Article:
Patients'perceptions of the role of the general practitioner in the management of emotional problems.
To investigate the nature of patients'perceptions of the role of the general practitioner in the management of emotional problems in primary care ; the association between patient characteristics and perceptions ; and the association between perceptions and the recognition of psychiatric morbidity by the GP.
Cross-sectional correlation design.
Patients attending their GPs completed the General Health Questionnaire (N=1511) and a scale measuring perceptions of the GP's role (the Patient Perceptions Scale (PPS), N=867).
Forty-three volunteer GPs assessed patients for psychiatric symptomatology.
Self-report and GP assessments of psychiatric status were compared to examine detection of disorder.
Principal component analysis of responses to the PPS indicated four dimensions.
A multilevel model indicated that some of these PPS dimensions were related to patient age, sex and current levels of psychiatric symptomatology.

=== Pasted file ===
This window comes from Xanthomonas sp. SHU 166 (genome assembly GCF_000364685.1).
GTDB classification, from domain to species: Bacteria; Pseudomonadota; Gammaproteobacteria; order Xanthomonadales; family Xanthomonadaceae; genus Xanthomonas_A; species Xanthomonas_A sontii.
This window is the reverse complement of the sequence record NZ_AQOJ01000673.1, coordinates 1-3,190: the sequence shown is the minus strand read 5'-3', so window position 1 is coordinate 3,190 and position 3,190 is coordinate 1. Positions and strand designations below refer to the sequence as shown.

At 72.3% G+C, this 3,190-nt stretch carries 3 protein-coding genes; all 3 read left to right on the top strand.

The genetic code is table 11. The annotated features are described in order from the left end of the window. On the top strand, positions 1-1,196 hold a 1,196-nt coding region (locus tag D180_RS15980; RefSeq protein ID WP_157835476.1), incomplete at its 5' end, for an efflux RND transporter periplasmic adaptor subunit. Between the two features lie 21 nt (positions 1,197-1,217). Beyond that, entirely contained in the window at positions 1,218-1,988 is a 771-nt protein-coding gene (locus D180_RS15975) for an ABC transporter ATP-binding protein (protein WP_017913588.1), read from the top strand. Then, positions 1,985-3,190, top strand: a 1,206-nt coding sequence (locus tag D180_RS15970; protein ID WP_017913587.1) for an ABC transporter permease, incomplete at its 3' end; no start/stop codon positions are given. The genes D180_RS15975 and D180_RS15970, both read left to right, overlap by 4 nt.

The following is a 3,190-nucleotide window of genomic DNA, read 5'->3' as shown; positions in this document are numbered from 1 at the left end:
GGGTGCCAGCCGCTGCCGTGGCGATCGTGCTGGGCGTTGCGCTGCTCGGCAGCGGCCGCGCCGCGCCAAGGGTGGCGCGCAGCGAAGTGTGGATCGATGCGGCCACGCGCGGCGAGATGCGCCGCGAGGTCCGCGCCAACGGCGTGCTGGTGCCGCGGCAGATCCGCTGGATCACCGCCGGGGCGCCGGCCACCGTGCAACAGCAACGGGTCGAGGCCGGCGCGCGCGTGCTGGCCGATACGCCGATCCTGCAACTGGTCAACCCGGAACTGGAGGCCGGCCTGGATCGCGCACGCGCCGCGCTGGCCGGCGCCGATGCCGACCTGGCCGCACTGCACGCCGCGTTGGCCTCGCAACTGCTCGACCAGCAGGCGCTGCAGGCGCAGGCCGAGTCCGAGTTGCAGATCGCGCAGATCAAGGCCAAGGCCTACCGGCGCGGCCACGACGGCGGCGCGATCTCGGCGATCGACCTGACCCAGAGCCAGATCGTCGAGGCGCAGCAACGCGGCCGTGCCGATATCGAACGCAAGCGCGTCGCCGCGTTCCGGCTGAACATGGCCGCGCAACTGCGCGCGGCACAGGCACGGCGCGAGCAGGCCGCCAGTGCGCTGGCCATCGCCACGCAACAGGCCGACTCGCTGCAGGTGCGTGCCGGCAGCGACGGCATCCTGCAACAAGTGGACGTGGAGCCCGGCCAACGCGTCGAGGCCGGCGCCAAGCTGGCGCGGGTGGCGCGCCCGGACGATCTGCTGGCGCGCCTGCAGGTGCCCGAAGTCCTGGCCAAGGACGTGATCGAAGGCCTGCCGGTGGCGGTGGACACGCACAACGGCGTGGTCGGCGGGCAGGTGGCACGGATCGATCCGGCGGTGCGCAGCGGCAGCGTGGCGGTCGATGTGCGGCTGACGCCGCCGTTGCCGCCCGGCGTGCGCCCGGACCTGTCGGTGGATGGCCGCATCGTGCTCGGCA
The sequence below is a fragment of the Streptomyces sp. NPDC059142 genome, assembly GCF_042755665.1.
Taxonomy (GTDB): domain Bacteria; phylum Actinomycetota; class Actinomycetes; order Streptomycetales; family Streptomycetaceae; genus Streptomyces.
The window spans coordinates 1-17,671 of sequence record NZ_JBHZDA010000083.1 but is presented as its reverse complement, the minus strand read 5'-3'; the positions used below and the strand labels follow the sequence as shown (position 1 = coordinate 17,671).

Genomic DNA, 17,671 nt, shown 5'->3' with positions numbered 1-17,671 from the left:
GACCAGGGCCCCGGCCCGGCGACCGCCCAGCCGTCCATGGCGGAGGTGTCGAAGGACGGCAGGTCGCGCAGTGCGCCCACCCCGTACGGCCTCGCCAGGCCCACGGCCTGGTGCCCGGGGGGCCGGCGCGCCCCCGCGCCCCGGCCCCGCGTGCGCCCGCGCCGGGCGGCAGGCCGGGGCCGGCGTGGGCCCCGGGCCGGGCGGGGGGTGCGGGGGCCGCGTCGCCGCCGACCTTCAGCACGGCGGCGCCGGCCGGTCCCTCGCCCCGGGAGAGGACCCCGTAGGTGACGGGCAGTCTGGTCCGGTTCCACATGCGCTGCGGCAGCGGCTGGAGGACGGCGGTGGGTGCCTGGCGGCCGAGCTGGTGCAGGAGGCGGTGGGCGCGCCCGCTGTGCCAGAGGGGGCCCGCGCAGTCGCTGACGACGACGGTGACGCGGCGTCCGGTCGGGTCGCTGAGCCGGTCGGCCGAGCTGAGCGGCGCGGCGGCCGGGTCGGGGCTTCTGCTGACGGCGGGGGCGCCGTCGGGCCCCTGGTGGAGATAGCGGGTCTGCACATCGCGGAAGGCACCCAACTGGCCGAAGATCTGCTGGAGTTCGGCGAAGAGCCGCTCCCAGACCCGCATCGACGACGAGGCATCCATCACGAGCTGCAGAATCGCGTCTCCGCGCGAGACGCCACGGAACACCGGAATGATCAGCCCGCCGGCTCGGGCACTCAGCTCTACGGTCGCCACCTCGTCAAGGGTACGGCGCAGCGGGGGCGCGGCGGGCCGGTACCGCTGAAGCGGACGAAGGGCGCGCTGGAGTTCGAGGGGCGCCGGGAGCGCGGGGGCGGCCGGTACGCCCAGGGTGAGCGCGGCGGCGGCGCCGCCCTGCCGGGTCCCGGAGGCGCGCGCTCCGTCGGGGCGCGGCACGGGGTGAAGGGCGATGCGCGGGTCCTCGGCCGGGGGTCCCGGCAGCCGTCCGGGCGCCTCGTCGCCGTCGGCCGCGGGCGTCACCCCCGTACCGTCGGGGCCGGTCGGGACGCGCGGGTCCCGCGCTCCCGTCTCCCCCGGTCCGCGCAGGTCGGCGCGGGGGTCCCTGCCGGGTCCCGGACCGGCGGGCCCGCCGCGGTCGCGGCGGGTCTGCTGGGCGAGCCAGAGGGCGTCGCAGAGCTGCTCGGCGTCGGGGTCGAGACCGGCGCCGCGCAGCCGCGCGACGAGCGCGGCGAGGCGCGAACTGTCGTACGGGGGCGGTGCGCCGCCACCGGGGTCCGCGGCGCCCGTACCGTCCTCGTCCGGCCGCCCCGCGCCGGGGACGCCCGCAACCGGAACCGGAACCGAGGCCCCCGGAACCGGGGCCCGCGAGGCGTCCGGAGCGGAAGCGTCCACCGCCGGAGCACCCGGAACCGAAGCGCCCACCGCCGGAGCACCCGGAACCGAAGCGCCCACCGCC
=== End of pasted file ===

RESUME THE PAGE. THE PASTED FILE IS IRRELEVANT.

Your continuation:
Furthermore, in one dimension there was significant variation at the GP level (i.e. in the average PPS scores between patients consulting different GPs).
The likelihood of a patient with significant psychiatric symptoms being recognized was related to the disorder's severity and to the patient's perception of the degree to which the GP was oriented to the management of emotional problems.
There were no other significant associations with the perception questionnaire factors or patient demographic characteristics. (...)
Mots-clés Pascal : Trouble émotion, Traitement, Médecin généraliste, Perception sociale, Attitude, Malade, Rôle professionnel, Soin santé primaire, Diagnostic, Personnel sanitaire, Homme
Mots-clés Pascal anglais : Emotional disorder, Treatment, General practitioner, Social perception, Attitude, Patient, Occupational role, Primary health care, Diagnosis, Health staff, Human
Notice produite par :
Inist-CNRS - Institut de l'Information Scientifique et Technique
Cote : 99-0163430
Code Inist : 002B18H04. Création : 16/11/1999.